McAuselan History, Family Crest & Coats of Arms
The McAuselan family history stretches back to the clans of the Dalriadan kingdom on the sea-swept Hebrides islands and mountainous western coast of Scotland. The name McAuselan is derived from the Gaelic form of Absolom, which means peace. Historically this name can be found in The Bible, as the name of the third son of King David, who was killed for rebellion against his father.
Early Origins of the McAuselan family
The surname McAuselan was first found in Argyllshire (Gaelic erra Ghaidheal), the region of western Scotland corresponding roughly with the ancient Kingdom of Dál Riata, in the Strathclyde region of Scotland, now part of the Council Area of Argyll and Bute, where they held a family seat from early times and their first records appeared on the early census rolls taken by the early Kings of Britain to determine the rate of taxation of their subjects.
Early History of the McAuselan family
This web page shows only a small excerpt of our McAuselan research. Another 103 words (7 lines of text) covering the years 1421, 1692, 1766, 1692, 1716 and are included under the topic Early McAuselan History in all our PDF Extended History products and printed products wherever possible.
McAuselan Spelling Variations
Medieval translation of Gaelic names could not be referred to as an accurate process. Spelling was not yet standardized, and names in documents from that era are riddled with spelling variations. McAuselan has been written as MacAuslan, MacAslan, MacAsland, MacAusland, MacAuslane, Mac Auslin, MacCauslan, MacCausland, MacCauseland and many more.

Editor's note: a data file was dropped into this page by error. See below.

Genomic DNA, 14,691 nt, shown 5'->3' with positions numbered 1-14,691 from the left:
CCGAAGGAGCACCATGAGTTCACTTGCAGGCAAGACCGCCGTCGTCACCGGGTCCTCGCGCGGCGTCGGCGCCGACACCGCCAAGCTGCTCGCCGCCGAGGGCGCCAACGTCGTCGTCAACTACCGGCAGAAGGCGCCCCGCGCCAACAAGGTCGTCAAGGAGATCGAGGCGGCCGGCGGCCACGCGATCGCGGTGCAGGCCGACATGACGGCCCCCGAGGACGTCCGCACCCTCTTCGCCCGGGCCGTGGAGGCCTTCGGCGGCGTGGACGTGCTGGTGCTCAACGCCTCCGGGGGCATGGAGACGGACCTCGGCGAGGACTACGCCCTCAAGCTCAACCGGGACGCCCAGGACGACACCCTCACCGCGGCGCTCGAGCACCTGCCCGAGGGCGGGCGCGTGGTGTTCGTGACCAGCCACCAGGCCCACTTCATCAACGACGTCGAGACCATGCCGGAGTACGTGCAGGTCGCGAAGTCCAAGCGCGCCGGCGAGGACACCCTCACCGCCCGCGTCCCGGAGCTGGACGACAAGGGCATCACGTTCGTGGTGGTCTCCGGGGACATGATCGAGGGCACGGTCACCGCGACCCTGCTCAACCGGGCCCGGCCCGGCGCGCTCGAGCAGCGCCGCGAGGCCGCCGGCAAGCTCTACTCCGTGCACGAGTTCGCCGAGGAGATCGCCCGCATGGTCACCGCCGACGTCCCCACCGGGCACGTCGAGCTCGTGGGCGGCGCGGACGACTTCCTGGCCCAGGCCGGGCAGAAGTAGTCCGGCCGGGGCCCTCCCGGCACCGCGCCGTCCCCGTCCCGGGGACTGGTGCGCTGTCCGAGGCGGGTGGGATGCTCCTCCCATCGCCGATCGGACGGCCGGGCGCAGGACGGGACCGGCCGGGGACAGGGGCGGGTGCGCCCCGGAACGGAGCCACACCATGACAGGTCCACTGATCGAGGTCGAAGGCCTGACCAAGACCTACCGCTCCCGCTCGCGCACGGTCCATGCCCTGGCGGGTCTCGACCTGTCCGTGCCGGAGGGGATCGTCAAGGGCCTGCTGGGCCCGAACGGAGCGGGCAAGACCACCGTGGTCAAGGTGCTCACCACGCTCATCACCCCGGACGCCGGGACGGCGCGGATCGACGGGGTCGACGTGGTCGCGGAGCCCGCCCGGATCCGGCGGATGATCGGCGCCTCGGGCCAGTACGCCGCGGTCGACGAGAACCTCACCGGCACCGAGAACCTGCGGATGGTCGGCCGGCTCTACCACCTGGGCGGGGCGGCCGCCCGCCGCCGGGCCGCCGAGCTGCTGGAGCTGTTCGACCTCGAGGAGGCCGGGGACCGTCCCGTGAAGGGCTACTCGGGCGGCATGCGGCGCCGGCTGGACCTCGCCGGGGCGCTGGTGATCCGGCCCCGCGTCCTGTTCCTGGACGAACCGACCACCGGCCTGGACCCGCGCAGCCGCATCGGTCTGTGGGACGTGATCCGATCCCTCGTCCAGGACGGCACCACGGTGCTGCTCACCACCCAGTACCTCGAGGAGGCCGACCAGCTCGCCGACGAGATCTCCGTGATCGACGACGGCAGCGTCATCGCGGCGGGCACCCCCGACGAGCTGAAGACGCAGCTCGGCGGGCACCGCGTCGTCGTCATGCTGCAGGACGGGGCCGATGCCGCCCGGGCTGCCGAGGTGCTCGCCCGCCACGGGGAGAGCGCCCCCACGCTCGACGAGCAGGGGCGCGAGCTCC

Early Notables of the McAuselan family (pre 1700)
Notable amongst the Clan from early times was Baron Alexander MacAuslan who reputedly killed the Duke of Clarence, brother of King Henry V of England at the Battle of Beauge in Normandy in 1421.
Further to the south in Wales, William Caslon the Elder (1692-1766), the famous type-founder, was born in 1692 at Cradley, Worcestershire, near Halesowen, Shropshire. He served his apprenticeship to...
Migration of the McAuselan family to Ireland
Some of the McAuselan family moved to Ireland, but this topic is not covered in this excerpt.
Migration of the McAuselan family
The descendants of the Dalriadan families who made the great crossing of the Atlantic still dot communities along the east coast of the United States and Canada. In the American War of Independence, many of the settlers traveled north to Canada as United Empire Loyalists. Clan societies and highland games have allowed Canadian and American families of Scottish descent to recover much of their lost heritage. Investigation of the origins of family names on the North American continent has revealed that early immigrants bearing the name McAuselan or a variant listed above include: James MacCausland settled in Philadelphia in 1820; Andrew MacCausland settled in Philadelphia in 1773; Conolly, James, John, Oliver, Susannah, and William MacCausland all arrived in Philadelphia, Pennsylvania between 1840 and 1860..
The motto was originally a war cry or slogan. Mottoes first began to be shown with arms in the 14th and 15th centuries, but were not in general use until the 17th century. Thus the oldest coats of arms generally do not include a motto. Mottoes seldom form part of the grant of arms: Under most heraldic authorities, a motto is an optional component of the coat of arms, and can be added to or changed at will; many families have chosen not to display a motto.
Motto: Audaces juvat
Motto Translation: Fortune favours the bold.